However, Tony Tanner's Prefaces to Shakespeare come to the rescue yet again. Rather than encouraging a feminist, angry reading of the play, he points out Petruchio's redemptive actions. Kate in some ways is trapped in this shrewish character that she may have put on as a response to her father's favoritism of her sister Bianca. Petruchio had no need to transform her into a likable character just to get her money. Since he does, it seems he has come to care for her by the play's end. In Tanner's view, his domestic "torture"--beating his servants, throwing food, tearing apart the bed--show her what married life would be like if she remained a cat and not Kate. Reading it from this perspective, I empathized with Kate and noticed her lines in Act II: "What, will you not suffer me? Nay, now I see she is your treasure, she must have a husband; I must dance barefoot on her wedding-day, and for your love to her lead apes in hell." Clearly she was miserable--her father wanted to be rid of her but because she was so miserable no one wanted her. Then along comes someone who allows her to become a real person by being willing to bend to someone else's will.
The play reminds me of The Philadelphia Story--Katharine Hepburn's character could be viewed as another shrew. She had married and divorced her Petruchio (Cary Grant) because he didn't meet her standards. She too was harsh and inflexible, though maybe not so violent, and had to learn to be "yar" as she says in the movie: "easy to handle, quick to the helm, fast, right." I think as a society we overemphasize our rights and needs and esteem stubbornness and a rigid demand of our own way which can only make relationships harder. Marriage is not about seeking your way but what is best for both, which requires being "yar", being flexible, compromising rather than digging in your heels.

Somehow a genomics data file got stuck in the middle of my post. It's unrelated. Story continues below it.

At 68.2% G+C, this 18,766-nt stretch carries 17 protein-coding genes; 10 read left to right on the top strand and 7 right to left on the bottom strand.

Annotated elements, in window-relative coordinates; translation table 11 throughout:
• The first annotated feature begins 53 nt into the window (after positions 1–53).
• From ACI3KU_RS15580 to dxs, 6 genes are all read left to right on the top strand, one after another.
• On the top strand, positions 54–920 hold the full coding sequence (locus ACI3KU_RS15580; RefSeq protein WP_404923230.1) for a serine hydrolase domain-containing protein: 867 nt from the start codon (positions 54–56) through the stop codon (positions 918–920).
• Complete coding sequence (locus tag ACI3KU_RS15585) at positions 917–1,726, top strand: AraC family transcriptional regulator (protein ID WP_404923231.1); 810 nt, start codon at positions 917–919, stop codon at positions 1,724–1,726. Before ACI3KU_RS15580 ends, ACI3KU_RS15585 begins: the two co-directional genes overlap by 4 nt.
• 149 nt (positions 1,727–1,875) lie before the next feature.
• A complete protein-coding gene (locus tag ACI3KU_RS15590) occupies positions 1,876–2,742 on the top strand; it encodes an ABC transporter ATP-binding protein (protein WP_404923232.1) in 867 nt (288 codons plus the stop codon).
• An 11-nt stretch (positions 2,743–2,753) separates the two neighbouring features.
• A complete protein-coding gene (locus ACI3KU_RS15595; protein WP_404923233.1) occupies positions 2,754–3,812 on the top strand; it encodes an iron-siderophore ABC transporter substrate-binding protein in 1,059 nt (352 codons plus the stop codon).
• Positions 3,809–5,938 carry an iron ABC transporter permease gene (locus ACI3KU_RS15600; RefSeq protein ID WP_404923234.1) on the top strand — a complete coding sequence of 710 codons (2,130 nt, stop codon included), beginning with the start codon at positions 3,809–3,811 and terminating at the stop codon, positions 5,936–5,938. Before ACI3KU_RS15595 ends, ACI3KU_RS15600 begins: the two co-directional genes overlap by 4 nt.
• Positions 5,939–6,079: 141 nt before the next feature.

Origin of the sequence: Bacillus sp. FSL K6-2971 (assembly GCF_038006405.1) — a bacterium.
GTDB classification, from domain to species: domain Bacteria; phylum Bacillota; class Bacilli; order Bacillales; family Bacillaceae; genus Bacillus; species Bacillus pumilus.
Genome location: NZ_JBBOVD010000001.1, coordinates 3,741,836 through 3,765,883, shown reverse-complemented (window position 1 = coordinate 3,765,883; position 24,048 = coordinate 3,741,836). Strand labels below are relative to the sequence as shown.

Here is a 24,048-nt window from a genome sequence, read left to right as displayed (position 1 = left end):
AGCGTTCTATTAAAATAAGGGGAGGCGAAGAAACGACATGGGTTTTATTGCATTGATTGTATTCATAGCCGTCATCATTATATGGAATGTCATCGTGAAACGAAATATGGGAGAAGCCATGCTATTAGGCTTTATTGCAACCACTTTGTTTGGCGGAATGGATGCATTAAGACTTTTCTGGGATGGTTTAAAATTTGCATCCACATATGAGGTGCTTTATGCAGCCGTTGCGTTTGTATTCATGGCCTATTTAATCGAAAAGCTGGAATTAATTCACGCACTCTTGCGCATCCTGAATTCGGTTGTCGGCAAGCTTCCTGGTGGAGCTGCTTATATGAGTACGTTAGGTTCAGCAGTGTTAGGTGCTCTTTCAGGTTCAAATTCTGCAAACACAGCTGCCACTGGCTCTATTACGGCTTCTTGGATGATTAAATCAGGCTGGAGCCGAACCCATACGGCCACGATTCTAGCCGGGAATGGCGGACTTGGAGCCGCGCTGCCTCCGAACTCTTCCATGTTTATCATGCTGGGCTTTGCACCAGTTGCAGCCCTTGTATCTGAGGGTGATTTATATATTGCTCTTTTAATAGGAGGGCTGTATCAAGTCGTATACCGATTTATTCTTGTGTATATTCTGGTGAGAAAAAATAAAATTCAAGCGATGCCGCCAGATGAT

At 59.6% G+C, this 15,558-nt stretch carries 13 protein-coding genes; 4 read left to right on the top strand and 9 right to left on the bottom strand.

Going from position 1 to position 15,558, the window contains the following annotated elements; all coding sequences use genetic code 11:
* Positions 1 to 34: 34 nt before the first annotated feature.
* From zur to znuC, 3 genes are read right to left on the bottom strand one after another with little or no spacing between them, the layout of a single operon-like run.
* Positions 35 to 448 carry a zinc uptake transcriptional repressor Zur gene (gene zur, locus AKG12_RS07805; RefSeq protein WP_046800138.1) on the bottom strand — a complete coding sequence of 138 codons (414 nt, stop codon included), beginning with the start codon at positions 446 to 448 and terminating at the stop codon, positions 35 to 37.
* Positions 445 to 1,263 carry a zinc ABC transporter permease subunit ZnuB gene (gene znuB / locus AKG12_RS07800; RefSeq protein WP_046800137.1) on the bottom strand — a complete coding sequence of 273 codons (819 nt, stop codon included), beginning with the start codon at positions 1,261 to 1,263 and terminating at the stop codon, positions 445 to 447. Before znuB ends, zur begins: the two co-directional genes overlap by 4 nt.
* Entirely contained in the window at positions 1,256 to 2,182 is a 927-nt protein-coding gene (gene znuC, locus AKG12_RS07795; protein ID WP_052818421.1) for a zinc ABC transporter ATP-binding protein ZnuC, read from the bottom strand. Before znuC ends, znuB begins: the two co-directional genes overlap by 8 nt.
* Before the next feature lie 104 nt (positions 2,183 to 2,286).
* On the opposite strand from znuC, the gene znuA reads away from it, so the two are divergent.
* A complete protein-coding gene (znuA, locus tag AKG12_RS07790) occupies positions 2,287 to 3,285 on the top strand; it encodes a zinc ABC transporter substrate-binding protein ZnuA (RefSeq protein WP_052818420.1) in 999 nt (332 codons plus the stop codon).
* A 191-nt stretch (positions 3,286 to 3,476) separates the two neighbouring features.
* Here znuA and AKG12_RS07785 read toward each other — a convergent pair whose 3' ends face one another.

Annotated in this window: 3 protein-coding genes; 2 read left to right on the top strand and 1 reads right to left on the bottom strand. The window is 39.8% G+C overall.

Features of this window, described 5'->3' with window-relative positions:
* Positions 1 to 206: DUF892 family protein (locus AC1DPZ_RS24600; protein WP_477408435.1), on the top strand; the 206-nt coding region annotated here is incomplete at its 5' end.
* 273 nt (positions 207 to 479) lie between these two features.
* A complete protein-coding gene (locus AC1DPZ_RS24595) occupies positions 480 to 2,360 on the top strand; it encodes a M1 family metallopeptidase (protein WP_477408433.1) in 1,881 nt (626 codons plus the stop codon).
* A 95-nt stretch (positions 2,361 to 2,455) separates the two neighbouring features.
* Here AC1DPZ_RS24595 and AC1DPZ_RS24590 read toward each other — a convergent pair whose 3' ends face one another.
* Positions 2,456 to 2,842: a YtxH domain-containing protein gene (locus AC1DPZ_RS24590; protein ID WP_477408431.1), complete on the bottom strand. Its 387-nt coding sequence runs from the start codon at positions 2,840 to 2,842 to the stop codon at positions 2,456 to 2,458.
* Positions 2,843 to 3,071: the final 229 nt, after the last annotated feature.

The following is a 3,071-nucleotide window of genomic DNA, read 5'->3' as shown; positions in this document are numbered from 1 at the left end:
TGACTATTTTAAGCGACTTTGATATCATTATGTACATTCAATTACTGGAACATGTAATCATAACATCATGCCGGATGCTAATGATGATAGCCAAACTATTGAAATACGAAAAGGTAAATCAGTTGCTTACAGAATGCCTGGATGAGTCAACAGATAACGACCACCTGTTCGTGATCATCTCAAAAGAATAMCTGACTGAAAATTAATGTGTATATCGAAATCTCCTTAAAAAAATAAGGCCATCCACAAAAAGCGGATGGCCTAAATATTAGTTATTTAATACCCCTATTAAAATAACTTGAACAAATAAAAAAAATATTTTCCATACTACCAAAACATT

In addition, Taming of the Shrew is great to watch. The exchanges between Kate and Petruchio are both sharp and funny and the play as a whole calls for a lot of physical comedy. The only remaining off note I find is the servant who deliberately misunderstands what others say--this type of comic dialogue occurs in other Shakespeare plays as well and I just don't find it that funny.